“The main elements in the sole establishment are divided in two different categories which are as follows:
Thus, compliance with the provisions of 1993 law that govern the transfer of ownership of the sole establishment (represented by its tangible and intangible elements) constitutes a major requirement in the process of converting a sole establishment to a LLC. The essential consequence for not complying with the provisions of 1993 law is the exposure of the owners to additional liability towards third parties.
The transfer of ownership of the sole establishment involves two main steps: namely the registration of the disposal transaction in the commercial register; and the notification of the disposal (publication).
Pursuant to Article (42) of 1993 law, in order to be valid, any agreement related to the transfer of ownership of a sole establishment must be legalised and registered in the commercial register.
The registration of the disposal in the commercial register shall be deemed completed upon performing the following procedures, as specified under Article (45) of 1993 law:
Hence, in the case of a failure to fulfil the requirements of the registration as mentioned above, including the publication of the summary of the transfer of ownership agreement in two Arabic local newspapers with an interval of one week between the two publications, the transfer of ownership shall be considered invalid. The invalidity in this case will be applicable among the contracting parties and in relation to third parties, in accordance with the provision of Article (44) of Law 1993.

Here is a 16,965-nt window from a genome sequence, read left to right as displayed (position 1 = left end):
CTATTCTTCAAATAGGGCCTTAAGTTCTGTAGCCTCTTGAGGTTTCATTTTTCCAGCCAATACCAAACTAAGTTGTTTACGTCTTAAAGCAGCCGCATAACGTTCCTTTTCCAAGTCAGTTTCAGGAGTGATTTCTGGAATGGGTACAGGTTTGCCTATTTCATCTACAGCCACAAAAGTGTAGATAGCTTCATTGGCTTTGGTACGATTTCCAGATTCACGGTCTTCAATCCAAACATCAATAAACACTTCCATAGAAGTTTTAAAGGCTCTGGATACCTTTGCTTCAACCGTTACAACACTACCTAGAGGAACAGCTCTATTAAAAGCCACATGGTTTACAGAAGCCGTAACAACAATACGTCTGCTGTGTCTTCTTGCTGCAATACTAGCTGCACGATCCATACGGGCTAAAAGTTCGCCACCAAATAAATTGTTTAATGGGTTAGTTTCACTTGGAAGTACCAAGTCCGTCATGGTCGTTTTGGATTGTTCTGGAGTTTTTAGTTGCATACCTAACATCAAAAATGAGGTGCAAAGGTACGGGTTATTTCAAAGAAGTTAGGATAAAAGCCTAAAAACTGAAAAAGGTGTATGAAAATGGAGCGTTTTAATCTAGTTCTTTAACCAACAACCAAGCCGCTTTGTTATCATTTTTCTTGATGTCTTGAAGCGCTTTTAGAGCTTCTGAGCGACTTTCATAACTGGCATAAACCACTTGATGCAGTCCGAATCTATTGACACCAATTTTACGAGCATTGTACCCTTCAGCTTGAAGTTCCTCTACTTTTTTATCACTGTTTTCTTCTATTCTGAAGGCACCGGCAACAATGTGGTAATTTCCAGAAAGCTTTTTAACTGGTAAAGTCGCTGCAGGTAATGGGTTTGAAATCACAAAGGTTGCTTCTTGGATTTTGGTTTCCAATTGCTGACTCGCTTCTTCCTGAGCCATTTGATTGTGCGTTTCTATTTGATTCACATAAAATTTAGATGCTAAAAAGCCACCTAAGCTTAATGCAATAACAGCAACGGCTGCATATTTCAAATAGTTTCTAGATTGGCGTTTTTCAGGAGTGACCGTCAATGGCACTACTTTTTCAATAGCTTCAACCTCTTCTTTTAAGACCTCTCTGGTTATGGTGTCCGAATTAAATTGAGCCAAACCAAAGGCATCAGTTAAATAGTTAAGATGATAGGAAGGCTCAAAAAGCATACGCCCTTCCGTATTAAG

Following the registration of the disposal in the commercial register, the person to whom the title to the business premises has devolved (the purchaser of the sole establishment) shall perform additional obligations in accordance with Article (47) of 1993 law as follows:
Therefore, in the case of the failure to fulfil the notification of disposal by the purchaser, both the disposing party and the purchaser will remain jointly liable for any debts. It is worth mentioning that, in practice, it is possible to complete the conversion of a sole establishment to a LLC without completing the notification of disposal requirement, however, a question as to joint liability on the part of the disposing party and the purchaser (the shareholders in the newly formed LLC) may arise.
The change of legal status from sole establishment to a LLC originated from a procedural practice adopted by various licensing authorities in the UAE, and can be viewed as a combination between two legal procedures creating a limited liability company as well as transferring the ownership of a sole establishment.
Conceptually, the aim of introducing the change of legal status from sole establishment to a LLC is to move from the position of unlimited liability to the status of limited liability. It is worth mentioning that the ‘change of legal status’ transaction involves essential provisions regarding the transfer of ownership of the elements of the sole establishment, with specific requirements related to the notification of creditors and publication. Therefore, special consideration should be given to the accurate fulfilment of the notification and publication requirements during the transaction; otherwise, the parties (seller/purchaser) may remain jointly liable for any debts related to the business. It is worth noting that such notification and publication requirements amount to, in general, an obligation on the part of the purchaser, hence, in practice, the licence of the sole establishment can be amended to reflect the new LLC status, even before the completion of the notification and publication requirements.
Moreover, in any event the Seller shall be liable for any debts related to the sole establishment and which may have arisen prior to the notification of the disposal unless it is discharged from such debts by the creditors.
Al Tamimi & Company’s Corporate Structuring team regularly advises on liabilities related to corporate structuring. For further information, please contact Ali Bachrouch (email@example.com) or Odai Mismar (firstname.lastname@example.org).